Three Forms of Structural Discrimination by Autonomous Cars - by Hin-Yan Liu – University of Copenhagen

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22 May 2018

Three Forms of Structural Discrimination by Autonomous Cars - by Hin-Yan Liu

In a new piece, Dr. Liu discusses three forms of structural discrimination in autonomous cars.

The advent of autonomous vehicles on the roads had been heralded to improve safety and save lives. Indeed, such is their perceived and predicted improvement in relation to human driving that advocates suggest a moral imperative to introduce them as quickly and as thoroughly as possible.

This article builds on Hin-Yan Liu's previous work to discuss the different types of structural discrimination that are likely to be introduced unwittingly through incorporating autonomous vehicles. Much has been debated about the ‘trolley problem’, where a runaway trolley will kill five workers tied to the tracks, unless a switch is flicked that diverts the same trolley to an alternative track where only one worker will be killed. Autonomous vehicles draw analogies to the debates, where the moral configuration of the vehicles needs to be considered in constrained accident scenarios.

This paper argues that, first, drawing analogies to the trolley problem distorts the moral lens: by adopting the position of the decision-maker, the driver perspective is advanced at the cost of the interests of third parties and other bystanders. Second, trolley problem logics legitimate crash optimisation calculations: where the harm and costs of accidents should be minimised. But the interconnected nature of autonomous vehicles would pattern and accumulate minor preferences into more major consequences that look very much like discrimination. Third, the advent of autonomous vehicles is likely to transform the physical nature and design of urban space, to the detriment of pedestrians and the public at large. The prospect for architectural exclusion looks large, giving precedence to automobile users while externalising the costs.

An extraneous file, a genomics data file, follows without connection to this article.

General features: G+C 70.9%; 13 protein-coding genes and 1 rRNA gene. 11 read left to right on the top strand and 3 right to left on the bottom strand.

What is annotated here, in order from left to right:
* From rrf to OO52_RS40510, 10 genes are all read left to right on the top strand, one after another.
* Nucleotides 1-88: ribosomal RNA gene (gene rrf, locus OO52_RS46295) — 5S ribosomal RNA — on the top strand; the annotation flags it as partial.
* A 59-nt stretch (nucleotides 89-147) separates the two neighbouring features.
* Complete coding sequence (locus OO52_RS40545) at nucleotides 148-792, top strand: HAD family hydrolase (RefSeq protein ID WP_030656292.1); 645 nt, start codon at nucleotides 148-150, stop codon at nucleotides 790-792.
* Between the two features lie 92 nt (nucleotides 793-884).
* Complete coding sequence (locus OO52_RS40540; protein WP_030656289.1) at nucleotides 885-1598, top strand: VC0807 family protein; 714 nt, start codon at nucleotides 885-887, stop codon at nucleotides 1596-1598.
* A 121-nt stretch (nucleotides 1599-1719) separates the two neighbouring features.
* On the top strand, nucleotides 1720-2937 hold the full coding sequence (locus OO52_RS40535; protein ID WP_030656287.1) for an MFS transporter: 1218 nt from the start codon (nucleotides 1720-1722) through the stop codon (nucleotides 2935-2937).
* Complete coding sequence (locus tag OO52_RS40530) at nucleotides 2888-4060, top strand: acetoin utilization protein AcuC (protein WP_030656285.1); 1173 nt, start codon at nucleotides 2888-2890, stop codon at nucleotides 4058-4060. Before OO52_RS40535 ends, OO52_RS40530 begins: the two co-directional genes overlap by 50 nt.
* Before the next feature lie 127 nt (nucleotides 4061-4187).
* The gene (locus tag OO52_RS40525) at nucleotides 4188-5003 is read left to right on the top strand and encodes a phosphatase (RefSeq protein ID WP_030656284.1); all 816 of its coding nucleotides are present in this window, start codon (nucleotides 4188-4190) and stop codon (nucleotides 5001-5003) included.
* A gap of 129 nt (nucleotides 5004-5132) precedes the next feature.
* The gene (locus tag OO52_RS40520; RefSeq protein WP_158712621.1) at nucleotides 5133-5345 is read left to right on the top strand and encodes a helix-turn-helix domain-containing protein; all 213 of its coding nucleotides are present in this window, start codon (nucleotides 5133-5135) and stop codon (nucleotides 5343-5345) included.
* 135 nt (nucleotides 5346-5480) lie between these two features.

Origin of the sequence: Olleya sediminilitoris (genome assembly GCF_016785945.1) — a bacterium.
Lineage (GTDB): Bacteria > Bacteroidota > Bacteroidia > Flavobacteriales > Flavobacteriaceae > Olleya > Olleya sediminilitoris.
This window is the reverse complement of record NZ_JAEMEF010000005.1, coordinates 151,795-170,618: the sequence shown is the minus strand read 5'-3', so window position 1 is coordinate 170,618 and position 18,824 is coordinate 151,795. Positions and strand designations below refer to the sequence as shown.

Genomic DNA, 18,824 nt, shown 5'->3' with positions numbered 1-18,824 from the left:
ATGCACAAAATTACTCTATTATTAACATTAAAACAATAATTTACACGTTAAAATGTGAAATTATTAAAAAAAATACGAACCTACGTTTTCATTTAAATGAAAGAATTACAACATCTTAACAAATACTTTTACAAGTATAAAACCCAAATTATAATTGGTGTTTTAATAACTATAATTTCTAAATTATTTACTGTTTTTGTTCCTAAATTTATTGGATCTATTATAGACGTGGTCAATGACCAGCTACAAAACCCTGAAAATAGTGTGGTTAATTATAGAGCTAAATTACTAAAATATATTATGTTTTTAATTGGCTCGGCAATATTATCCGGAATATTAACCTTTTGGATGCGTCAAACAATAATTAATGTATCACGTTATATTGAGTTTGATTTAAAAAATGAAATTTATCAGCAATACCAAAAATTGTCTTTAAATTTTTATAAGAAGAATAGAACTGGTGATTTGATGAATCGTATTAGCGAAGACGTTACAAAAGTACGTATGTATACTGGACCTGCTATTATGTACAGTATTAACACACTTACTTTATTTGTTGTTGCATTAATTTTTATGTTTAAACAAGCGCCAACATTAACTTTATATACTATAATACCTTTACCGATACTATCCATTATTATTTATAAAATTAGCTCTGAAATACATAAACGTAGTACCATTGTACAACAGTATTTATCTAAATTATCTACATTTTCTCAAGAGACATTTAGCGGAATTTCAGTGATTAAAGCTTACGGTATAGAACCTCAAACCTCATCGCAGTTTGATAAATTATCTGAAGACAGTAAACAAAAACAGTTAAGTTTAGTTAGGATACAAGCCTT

Taken together, this article hopes to advance public discourse and discussion surrounding the likely introduction of autonomous vehicles in the near future. Otherwise, their introduction will be accompanied by subtle societal changes that would be embedded and entrenched with these technologies.

The paper can be found here (pdf)